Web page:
05/17/2005 11:00PM

Racing suspended till June 30


OPELOUSAS, La. - Evangeline Downs suspended racing operations last Thursday because of an unsafe racing surface and had intended to reopen this week. Instead, the track will remain closed until June 30 in order to overhaul the surface.

"We are disappointed to have suspended racing on May 12 and thereafter," said Jonathan Swain, the track's chief operating officer, on Wednesday morning. "We evaluated both short-term and long-term solutions but believe it is in everyone's best interest to make repairs to ensure, without a question, the best possible permanent solution."

This is the first Thoroughbred meet to be held at the new Evangeline Downs facility, which also includes a casino. The former Evangeline Downs, which is located 15 miles away in Carencro, now operates as a training center.

An unusually high number of recent breakdowns came to a head May 12 when the jockeys refused to ride following the evening's sixth race. The surface at the new facility has been the subject of controversy since the track opened for its inaugural Quarter Horse meet in February. The original track superintendent has since been replaced and at least two programs had been canceled prior to last Thursday's suspension of racing.

"Immediately following the suspension of racing on May 12, we peeled the racetrack back to its foundation," Swain said. "We found the base to be solid and intact but also found variations in the levels of the base that must be corrected immediately.

"For the last 48 hours we have met with our consultants, industry experts, the Louisiana State Racing Commission, Louisiana HBPA, and the Jockeys' Guild to formulate a plan for correcting these issues. We are committed to apply the appropriate resources to create a permanent solution."

The extended cancellation leaves Evangeline-based horsemen without anywhere to race in southern Louisiana, and has resulted in trainers flocking to the only other track running in the state, Louisiana Downs in the northwest corner of the state.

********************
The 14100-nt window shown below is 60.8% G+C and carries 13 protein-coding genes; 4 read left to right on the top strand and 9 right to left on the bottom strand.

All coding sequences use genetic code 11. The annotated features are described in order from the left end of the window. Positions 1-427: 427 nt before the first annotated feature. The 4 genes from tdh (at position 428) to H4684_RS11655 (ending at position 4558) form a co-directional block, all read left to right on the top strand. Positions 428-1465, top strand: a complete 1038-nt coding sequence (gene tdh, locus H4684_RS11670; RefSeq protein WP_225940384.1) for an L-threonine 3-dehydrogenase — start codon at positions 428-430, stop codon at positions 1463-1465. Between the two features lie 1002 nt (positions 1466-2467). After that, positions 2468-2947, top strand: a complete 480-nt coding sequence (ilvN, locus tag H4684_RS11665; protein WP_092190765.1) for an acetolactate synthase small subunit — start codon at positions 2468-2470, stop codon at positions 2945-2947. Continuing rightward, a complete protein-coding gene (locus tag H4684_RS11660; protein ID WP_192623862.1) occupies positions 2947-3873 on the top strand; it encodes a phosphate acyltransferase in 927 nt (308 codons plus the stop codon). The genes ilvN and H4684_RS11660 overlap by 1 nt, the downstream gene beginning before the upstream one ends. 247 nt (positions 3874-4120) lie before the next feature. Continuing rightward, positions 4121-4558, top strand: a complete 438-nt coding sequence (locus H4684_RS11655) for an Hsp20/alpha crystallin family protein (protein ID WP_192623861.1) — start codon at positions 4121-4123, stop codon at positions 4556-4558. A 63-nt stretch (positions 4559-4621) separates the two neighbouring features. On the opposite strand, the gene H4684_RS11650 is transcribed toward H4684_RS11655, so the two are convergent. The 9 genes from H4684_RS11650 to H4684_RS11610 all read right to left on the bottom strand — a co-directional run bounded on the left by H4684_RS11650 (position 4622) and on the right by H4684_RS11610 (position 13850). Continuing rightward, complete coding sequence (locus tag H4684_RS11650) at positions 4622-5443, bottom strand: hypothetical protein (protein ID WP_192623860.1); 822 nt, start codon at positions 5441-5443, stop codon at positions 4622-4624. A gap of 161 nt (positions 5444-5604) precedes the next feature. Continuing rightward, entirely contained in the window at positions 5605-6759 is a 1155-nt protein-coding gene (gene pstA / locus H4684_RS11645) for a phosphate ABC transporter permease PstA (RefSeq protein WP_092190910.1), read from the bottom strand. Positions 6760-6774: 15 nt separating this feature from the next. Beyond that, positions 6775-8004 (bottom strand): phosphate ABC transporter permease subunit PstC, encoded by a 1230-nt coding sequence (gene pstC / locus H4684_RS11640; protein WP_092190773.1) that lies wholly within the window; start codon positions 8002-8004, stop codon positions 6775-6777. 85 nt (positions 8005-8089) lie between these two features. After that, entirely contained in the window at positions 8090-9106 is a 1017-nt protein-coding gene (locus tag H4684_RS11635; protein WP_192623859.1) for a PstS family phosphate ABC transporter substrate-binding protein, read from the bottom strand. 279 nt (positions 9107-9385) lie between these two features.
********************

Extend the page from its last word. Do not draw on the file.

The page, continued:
"You have to really feel for the owners and trainers," said Pat Pope, the racing secretary at Louisiana Downs. "Many horsemen set up base down there and this situation really puts them in a pinch. It means they will be doing a lot more traveling in the near future."

Pope said that there are no plans to add either races or dates to help ease the overflow of entries there. "Right now we are committed to running a minimum of 10 races a day," he said. "We will look at mutuel handle issues along with feedback from horsemen to see if additional races are feasible."

It was not clear as of Wednesday afternoon whether Evangeline Downs would attempt to make up the lost racing dates. The meet, which opened April 7, is scheduled to continue through Labor Day, Sept. 5.

Sean Alfortish, president of the Louisiana Horsemen's Benevolent and Protective Association, met with Evangeline Downs officials on Tuesday evening to review the track's plans.

"While I am disappointed that racing has been suspended, I am encouraged that Evangeline Downs has made a commitment to improve the condition of the track," he said. "This will insure long-term stability for the horsemen and jockeys."

Evangeline officials were scheduled to meet with the Louisiana State Racing Commission on Wednesday afternoon to formally present their plan. That meeting was to be followed by an open forum for licensed horsemen and racing personnel.